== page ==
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The Globe and Mail

Same results, different outlook for Blue Jays

In spring training, all the hype surrounding the Blue Jays was about the aggressive general manager and John Farrell, the new field manager with a reputation as a pitching guru. Jose Bautista would have ample offensive support. The rotation that showed so much potential in 2010 would flower in 2011. This would be the year to move closer to the American League East contenders, to position the franchise for a serious run at a division title in 2012.

Instead, as the first-place New York Yankees visit Toronto tonight to start the season's final homestand, the Jays have a 75-74 record, the same as a year ago after 149 games when they finished the season at 85-77. Since the all-star break, though, the club has regressed alarmingly in pertinent statistical categories. The earned-run averages of the rotation and the bullpen have soared, the walks-to-strikeout ratios have jumped, and by consequence the slugging percentage of opposing hitters is up a cumulative 27 points. Offensively, the hitters have struck out more often than all but three teams, and likewise their batting average of .243 ranks 11th of 14 in the American League. On-base percentage is ninth, and slugging percentage eighth since the break.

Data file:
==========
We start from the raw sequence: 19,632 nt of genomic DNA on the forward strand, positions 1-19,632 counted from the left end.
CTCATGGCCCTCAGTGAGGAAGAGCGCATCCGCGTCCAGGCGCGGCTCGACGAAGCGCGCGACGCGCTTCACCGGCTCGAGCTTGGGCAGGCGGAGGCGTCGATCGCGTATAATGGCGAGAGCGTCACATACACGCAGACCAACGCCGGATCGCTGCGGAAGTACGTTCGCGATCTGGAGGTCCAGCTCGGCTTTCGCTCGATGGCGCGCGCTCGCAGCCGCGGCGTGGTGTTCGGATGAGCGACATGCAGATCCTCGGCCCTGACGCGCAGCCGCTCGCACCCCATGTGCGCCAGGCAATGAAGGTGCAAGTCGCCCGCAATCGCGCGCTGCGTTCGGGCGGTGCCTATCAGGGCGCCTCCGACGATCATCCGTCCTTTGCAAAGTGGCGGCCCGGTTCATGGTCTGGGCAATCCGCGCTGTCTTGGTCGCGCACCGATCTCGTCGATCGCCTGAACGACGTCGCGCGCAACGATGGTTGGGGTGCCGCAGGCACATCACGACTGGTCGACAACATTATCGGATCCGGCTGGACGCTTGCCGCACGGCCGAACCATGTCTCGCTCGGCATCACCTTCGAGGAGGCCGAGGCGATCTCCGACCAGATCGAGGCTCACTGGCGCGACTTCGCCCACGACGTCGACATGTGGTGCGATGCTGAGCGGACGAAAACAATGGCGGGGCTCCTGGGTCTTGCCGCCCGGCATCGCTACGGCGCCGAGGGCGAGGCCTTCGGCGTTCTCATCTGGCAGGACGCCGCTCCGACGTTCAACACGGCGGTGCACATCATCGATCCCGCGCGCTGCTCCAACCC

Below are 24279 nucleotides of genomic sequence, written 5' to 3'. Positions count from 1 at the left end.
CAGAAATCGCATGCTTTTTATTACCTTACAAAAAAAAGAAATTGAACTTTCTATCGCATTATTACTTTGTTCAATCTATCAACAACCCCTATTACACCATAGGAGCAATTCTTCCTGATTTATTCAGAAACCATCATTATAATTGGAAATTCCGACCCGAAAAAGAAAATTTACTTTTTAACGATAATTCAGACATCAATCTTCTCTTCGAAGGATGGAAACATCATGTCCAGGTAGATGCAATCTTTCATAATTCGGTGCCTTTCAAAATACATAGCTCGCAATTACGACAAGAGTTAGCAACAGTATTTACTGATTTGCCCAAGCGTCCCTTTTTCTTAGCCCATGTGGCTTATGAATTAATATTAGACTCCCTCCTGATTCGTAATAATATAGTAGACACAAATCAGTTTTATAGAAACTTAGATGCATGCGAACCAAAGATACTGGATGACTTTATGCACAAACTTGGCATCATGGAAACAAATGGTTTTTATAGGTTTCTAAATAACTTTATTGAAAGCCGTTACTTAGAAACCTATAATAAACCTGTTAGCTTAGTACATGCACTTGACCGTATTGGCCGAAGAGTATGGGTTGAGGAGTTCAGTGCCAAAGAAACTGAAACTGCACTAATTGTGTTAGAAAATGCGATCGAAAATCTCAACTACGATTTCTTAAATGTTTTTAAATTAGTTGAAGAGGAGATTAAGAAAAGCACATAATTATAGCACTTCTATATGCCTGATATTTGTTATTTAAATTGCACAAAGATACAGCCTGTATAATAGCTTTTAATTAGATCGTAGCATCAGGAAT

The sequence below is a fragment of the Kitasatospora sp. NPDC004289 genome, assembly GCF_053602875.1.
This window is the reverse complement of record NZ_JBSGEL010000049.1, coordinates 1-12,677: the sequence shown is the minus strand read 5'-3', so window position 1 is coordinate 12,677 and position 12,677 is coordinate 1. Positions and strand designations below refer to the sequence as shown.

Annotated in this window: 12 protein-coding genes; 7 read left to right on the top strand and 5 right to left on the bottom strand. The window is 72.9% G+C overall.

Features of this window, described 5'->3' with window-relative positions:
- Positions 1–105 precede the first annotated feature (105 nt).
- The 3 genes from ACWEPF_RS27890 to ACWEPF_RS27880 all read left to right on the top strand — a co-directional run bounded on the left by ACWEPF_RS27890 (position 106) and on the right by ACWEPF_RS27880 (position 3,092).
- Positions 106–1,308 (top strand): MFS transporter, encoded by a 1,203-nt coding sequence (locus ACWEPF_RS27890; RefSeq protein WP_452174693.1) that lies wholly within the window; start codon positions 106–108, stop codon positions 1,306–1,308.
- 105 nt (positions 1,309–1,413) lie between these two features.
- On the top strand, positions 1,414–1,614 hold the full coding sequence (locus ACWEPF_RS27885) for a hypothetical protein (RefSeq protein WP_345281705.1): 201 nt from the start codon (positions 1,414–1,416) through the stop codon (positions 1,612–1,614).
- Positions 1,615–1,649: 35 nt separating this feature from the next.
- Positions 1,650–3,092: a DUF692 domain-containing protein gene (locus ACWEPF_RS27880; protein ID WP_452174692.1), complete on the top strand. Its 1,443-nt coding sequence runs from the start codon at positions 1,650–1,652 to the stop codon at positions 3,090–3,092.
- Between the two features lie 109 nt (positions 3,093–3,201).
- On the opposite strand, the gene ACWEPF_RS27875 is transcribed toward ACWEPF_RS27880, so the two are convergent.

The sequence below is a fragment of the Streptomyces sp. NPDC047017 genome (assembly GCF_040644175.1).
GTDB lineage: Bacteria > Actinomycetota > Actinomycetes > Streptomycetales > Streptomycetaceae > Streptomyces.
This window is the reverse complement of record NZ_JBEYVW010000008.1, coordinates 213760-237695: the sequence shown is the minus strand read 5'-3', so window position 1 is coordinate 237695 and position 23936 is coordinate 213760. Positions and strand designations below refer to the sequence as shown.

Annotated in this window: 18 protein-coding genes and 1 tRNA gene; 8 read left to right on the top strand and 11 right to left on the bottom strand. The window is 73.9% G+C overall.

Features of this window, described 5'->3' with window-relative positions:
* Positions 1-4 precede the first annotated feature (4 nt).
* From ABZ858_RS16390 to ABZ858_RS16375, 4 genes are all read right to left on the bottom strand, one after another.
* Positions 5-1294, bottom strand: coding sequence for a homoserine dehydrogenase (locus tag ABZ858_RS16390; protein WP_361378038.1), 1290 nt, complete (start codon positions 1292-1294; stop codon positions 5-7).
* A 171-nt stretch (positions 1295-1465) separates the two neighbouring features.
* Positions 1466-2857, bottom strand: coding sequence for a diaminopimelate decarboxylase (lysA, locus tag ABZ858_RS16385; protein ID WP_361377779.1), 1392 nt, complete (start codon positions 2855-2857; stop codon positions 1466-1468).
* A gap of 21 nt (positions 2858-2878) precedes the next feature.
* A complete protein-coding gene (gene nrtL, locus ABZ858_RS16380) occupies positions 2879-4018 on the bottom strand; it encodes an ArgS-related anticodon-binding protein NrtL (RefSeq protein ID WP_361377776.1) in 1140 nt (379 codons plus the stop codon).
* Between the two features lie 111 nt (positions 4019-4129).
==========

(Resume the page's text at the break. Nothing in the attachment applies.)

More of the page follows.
In the tough AL East, these statistics amount to a hauntingly familiar bottom line – fourth place, and out of the postseason for the 17th consecutive season.

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"The areas we need to address, they're pretty glaring," Alex Anthopolous, the general manager, said in an interview.

Over the full season, the club ranks 12th in starting pitchers' earned-run average, fifth in bullpen ERA but with a big asterisk – a league-leading number of blown saves. The hitters rank ninth in batting average, fifth in runs scored.

Last season, the Jays had veterans John Buck, Kevin Gregg, Vernon Wells and Shaun Marcum as mainstays. This year's younger team has been plagued by bullpen inconsistency; and it's been anchored with eye-rolling rather than eye-popping seasons from starting pitchers Brandon Morrow and Brett Cecil.

"I definitely feel better, collectively, about the core of players we have under control at the end of 2011 than we did at the end of 2010," Anthopoulos said.

The easy thing to do is sit down and draw up a list of pluses and minuses for the 2011 Blue Jays. More difficult is ascertaining what that all means in a market desperate to fall in love with a winner. Once nipping at the heels of the Rays this summer, the Blue Jays have fallen behind the Rays, who are trying to catch Boston for the wild-card spot. The Rays bid adieu to Carl Crawford, Carlos Pena and Matt Garza over the winter, yet put on a late-season push with cost-effective starting pitching and without a strong season from their best player, Evan Longoria. Meanwhile, for the second consecutive season, the Red Sox have fallen apart physically, and the Yankees have done it with Freddy Garcia and Bartolo Colon in their rotation.